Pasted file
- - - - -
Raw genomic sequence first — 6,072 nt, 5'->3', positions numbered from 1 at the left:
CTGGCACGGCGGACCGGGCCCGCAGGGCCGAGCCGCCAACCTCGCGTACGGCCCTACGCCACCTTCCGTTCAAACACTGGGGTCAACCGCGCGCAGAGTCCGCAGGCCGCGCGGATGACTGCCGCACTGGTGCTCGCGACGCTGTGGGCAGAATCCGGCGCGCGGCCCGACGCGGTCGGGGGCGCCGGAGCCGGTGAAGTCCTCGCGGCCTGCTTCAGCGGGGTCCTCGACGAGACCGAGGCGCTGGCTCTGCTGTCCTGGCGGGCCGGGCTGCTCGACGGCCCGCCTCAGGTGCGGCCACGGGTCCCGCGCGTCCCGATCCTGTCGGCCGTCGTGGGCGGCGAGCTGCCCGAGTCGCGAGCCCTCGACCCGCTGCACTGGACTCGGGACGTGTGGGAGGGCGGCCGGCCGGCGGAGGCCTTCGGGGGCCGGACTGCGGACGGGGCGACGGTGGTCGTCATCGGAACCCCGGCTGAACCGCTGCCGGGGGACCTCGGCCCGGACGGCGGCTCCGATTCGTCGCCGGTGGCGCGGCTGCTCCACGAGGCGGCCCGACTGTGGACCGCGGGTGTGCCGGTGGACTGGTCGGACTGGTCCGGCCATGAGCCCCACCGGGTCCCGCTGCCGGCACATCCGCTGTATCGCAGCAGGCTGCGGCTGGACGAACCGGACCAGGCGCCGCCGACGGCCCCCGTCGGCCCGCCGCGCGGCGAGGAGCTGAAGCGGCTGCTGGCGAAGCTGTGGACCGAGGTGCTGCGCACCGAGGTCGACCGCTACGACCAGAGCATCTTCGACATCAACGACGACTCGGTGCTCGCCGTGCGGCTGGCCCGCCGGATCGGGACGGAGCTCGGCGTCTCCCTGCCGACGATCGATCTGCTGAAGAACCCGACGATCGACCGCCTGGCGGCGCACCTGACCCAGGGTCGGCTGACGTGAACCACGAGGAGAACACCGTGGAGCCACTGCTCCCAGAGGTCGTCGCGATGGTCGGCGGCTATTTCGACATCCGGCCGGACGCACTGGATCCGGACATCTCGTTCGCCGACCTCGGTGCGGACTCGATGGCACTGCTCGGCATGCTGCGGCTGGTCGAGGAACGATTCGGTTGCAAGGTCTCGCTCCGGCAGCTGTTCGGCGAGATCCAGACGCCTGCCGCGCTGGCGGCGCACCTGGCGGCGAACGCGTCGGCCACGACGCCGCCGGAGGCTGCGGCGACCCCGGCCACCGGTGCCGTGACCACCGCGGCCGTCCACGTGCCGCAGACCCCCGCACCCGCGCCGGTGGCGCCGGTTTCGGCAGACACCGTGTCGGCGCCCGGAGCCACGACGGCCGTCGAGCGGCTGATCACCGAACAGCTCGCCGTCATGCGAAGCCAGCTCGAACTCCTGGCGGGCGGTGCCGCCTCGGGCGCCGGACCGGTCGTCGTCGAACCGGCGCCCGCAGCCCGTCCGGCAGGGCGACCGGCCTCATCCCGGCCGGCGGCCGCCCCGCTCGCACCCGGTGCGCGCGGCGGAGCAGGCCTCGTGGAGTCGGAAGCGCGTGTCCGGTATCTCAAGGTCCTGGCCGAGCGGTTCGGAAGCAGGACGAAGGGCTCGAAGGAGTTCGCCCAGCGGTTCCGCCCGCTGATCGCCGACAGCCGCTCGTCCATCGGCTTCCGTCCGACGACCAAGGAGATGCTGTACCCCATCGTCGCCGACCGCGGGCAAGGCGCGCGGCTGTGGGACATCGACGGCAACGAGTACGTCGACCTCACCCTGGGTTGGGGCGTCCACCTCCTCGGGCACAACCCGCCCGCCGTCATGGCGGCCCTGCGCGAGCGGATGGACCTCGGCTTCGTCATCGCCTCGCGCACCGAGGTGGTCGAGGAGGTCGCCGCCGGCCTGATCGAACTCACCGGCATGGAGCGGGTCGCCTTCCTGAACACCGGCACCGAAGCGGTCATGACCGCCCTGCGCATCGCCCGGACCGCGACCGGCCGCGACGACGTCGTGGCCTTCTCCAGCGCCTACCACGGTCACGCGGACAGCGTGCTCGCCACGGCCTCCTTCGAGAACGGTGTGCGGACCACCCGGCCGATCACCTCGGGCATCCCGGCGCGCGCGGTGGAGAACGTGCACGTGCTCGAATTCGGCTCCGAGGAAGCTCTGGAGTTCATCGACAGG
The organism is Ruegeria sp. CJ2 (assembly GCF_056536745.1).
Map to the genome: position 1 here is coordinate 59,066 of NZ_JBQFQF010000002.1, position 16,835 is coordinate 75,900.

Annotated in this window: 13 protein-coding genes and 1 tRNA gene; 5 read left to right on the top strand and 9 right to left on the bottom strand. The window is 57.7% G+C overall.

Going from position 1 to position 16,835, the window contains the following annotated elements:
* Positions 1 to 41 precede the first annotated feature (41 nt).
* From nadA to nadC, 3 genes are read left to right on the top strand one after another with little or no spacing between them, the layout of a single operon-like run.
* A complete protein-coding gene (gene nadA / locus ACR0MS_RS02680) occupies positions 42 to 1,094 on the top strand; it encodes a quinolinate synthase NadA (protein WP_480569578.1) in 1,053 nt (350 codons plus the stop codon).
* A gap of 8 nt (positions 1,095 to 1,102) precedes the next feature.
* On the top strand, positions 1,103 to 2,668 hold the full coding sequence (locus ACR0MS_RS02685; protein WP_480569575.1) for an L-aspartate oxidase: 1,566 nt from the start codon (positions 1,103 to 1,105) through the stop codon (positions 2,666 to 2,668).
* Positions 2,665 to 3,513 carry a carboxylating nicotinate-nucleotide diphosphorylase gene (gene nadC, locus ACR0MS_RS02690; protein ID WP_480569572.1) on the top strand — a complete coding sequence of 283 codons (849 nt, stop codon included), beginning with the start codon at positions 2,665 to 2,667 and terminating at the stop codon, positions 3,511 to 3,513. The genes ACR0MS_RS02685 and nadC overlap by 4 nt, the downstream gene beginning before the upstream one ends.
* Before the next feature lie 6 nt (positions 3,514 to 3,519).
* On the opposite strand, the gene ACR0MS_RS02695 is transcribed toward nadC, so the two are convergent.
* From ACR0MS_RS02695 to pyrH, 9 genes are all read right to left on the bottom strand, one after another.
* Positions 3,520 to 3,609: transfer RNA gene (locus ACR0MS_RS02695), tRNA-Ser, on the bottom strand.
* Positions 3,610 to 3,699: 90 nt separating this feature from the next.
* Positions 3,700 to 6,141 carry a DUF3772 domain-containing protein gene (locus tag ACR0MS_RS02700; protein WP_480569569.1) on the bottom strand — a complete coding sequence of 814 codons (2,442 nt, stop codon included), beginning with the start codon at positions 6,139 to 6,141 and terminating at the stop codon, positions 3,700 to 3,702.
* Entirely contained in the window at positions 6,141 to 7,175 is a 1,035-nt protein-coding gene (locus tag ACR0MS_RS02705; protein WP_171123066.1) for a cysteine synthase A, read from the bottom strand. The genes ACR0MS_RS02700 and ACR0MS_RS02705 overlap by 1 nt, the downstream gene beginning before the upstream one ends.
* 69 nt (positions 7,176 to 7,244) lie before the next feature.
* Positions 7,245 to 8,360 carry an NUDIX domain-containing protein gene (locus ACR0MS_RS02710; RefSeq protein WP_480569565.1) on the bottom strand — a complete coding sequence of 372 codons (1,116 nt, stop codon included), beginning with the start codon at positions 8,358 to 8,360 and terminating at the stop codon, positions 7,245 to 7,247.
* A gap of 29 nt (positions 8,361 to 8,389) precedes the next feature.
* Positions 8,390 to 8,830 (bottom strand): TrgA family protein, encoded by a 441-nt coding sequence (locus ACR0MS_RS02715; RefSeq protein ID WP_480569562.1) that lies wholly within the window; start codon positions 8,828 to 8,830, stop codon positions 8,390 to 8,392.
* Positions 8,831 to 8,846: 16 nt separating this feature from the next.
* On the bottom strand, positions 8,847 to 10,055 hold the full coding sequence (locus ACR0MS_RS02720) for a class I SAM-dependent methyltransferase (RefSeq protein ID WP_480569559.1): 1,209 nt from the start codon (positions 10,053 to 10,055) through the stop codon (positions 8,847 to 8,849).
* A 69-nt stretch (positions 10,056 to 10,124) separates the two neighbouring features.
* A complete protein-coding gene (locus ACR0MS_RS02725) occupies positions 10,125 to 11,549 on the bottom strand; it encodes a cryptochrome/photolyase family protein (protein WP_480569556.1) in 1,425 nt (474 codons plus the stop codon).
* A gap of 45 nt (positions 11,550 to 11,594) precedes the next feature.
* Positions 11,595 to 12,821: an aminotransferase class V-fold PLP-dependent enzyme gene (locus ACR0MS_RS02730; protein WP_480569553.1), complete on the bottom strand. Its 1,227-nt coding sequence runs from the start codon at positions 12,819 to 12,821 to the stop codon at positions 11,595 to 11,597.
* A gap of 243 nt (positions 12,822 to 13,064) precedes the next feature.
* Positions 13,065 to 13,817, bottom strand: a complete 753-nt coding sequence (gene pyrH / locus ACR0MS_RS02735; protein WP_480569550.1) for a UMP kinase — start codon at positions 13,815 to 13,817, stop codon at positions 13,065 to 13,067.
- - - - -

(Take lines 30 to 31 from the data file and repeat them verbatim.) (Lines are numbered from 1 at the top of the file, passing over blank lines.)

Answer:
* A gap of 243 nt (positions 12,822 to 13,064) precedes the next feature.
* Positions 13,065 to 13,817, bottom strand: a complete 753-nt coding sequence (gene pyrH / locus ACR0MS_RS02735; protein WP_480569550.1) for a UMP kinase — start codon at positions 13,815 to 13,817, stop codon at positions 13,065 to 13,067.